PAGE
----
September 29, 2010: Meal Plans Go Awry & Other Stuff

On Monday, we got hungry for home made pizza. I had a lot of fresh cherry tomatoes, basil and garlic, so a "from-scratch" pizza sauce sounded really good.

The tomatoes were cut in half and placed in a 9'x13' baking dish. They were topped with lots of sliced garlic, and some freshly picked basil leaves, which were just cut with scissors and scattered over the top. I drizzled on some olive oil, then sprinkled it with salt and freshly cracked pepper and a bit of sugar....oh, maybe a couple of teaspoons. It went into a 325F oven for an hour, then I gave it a good stir and returned it to the oven for another 30 minutes, until the juices had cooked down and the tomatoes were beginning to caramelize.

In the meantime, I decided I might as well take care of several large Brandywines that were getting a bit on the ripe side, so I cored them, cut them in half, squeezed out the seeds and tossed them into a big casserole dish. I added salt, pepper, oil and a sprinkling of sugar to them too, and popped them into the oven with the cherry tomatoes. I left them in the oven for two hours, after which they were still a bit juicy.

The first batch, the cherry tomatoes, went right into the food processor. The larger, juicier tomatoes were poured into a strainer and allowed to drain for a bit. Then they were added to the food processor, and all the tomatoes were pureed together. The puree was then put through the chinois to remove seeds and bits of skin. The texture was perfect for pizza sauce, and oh, my, it tasted sooooo good!

I tossed the ingredients for the pizza crust into the bread machine, and pushed the "dough" button. Then I got some Canadian bacon and pepperoni out of the freezer, cans of pineapple and olives from the pantry, bell peppers and mozarella cheese from the refrigerator.......uh, mozarella cheese. Where is the mozarella cheese? Oh, no! I was out of mozarella cheese, and everything else was ready for making pizza!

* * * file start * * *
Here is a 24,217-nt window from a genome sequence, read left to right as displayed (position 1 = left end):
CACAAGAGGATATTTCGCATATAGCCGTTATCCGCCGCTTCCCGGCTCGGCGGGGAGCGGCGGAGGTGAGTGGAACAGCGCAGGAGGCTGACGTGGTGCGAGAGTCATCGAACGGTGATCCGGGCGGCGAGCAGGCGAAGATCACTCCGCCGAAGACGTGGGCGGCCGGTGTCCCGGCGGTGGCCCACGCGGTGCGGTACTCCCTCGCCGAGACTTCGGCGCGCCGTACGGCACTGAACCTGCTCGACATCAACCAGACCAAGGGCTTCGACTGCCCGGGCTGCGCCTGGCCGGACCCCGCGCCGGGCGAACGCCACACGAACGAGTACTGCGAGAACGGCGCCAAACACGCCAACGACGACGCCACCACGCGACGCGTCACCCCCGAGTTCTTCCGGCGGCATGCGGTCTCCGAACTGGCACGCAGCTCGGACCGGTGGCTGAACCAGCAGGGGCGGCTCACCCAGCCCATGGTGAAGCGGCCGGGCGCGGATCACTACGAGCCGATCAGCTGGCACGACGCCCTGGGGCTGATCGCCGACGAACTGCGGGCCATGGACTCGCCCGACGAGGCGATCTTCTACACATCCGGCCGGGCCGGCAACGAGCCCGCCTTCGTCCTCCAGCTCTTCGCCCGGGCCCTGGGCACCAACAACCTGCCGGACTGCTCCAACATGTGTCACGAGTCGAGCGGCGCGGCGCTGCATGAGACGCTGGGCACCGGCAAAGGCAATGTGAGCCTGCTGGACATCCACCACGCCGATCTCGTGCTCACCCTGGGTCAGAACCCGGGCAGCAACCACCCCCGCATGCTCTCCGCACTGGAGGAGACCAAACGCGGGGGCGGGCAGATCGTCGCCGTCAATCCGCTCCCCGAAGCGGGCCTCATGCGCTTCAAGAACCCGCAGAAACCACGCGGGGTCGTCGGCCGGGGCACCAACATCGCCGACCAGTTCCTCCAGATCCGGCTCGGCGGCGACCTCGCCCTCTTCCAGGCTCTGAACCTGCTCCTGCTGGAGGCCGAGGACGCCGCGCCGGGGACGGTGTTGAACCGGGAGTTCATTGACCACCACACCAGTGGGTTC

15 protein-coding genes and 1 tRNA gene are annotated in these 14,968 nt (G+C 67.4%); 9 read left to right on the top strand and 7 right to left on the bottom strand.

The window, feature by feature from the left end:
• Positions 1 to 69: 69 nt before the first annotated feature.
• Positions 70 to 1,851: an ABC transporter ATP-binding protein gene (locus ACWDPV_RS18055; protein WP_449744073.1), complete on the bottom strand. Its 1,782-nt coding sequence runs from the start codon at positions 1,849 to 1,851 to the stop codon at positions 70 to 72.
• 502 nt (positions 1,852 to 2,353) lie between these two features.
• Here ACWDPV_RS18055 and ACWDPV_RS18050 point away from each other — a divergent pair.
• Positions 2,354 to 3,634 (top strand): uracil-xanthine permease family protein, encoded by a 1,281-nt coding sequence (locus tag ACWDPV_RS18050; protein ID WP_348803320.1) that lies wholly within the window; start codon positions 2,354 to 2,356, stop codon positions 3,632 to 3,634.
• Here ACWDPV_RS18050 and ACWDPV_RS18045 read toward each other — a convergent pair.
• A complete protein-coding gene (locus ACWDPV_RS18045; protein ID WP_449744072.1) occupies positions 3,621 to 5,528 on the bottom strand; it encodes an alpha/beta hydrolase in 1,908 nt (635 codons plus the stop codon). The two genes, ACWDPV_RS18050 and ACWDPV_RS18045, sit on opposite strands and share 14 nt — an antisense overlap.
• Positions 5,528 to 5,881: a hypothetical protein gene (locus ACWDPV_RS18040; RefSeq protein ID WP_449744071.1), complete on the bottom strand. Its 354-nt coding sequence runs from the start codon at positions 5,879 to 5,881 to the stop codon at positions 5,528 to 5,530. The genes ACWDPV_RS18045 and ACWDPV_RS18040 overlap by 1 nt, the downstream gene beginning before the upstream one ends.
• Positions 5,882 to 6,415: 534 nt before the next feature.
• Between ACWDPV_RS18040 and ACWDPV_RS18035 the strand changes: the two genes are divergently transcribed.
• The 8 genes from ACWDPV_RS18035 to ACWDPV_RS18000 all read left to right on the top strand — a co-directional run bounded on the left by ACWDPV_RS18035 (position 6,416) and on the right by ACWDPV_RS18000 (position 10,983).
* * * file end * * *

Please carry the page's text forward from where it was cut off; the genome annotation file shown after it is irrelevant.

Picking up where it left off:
Plans often go awry, and this was no exception. I grabbed a couple of frozen Italian sausages, a jar of my home canned tomato sauce, a cube of frozen basil, and a box of whole wheat spaghetti.

The pizza crust dough was plopped onto a cookie sheet in a big round mass, and put into the oven as an impromptu Italian bread. Everything else went back into the pantry or freezer for another day.

We did finally get our pizza, for dinner last night. It was made with a purchased pizza crust, but the sauce was delightful. I may have spoiled myself against eating any store-bought or delivery pizzas ever again.

Oh, dare I mention I got my hand a bit close to the oven burner when I was removing the pizza? And I couldn't figure out why it kept feeling hotter and hotter as I moved toward the counter? Duh....the pot holder was on fire!


The Heavenly Blue morning glory is beginning to blossom more freely now.

The blossoms are nearly 4" across.

Hundreds and hundreds of flower buds give me the hope that the vines will soon be nearly obscured by the lovely blue blossoms.


Awwww. I broke my garden fork this morning.

A bench full of veggies, including the last two cabbages. I had to check the fall carrots for size. They have just two more weeks to bulk up, then I'll have to decide whether to pull and eat baby ones or leave them and hope they overwinter.


A while back, Mr. Granny and I had to go to Walla Walla to the VA hospital to find out what had happened to one of his prescriptions. While we were waiting, I happened to notice this....

Would this make a cool indoor winter garden or what? I can just see pole beans growing up the side trellises, lettuce, radishes and carrots growing in the tub! It has a couple of grow lights up on top, and it could be wheeled outside on nice days, back inside when it gets too cold!

No, I'm not going to build one. But we did just give away a car top fiberglass pod that would have made two of these very easily! I could kick myself for getting rid of it. I could have used half of it on a pair of saw horses, for a really nice salad garden. Outside, of course.

September 27, 2010; Harvest Monday

The Week of September 20-26

28 oz. pole beans
92 oz. sweet peppers
417 oz. tomatoes
11 oz. chard
18 oz. zucchini (final)
65 oz. cucumbers

Total for week: 631 ounces = 39 pounds
Year to date: 833 pounds

Daphne's Dandelions is the host for Harvest Monday, where everyone can share links to their harvest for the week. Please visit her blog and leave a link, so we can enjoy your harvest photos!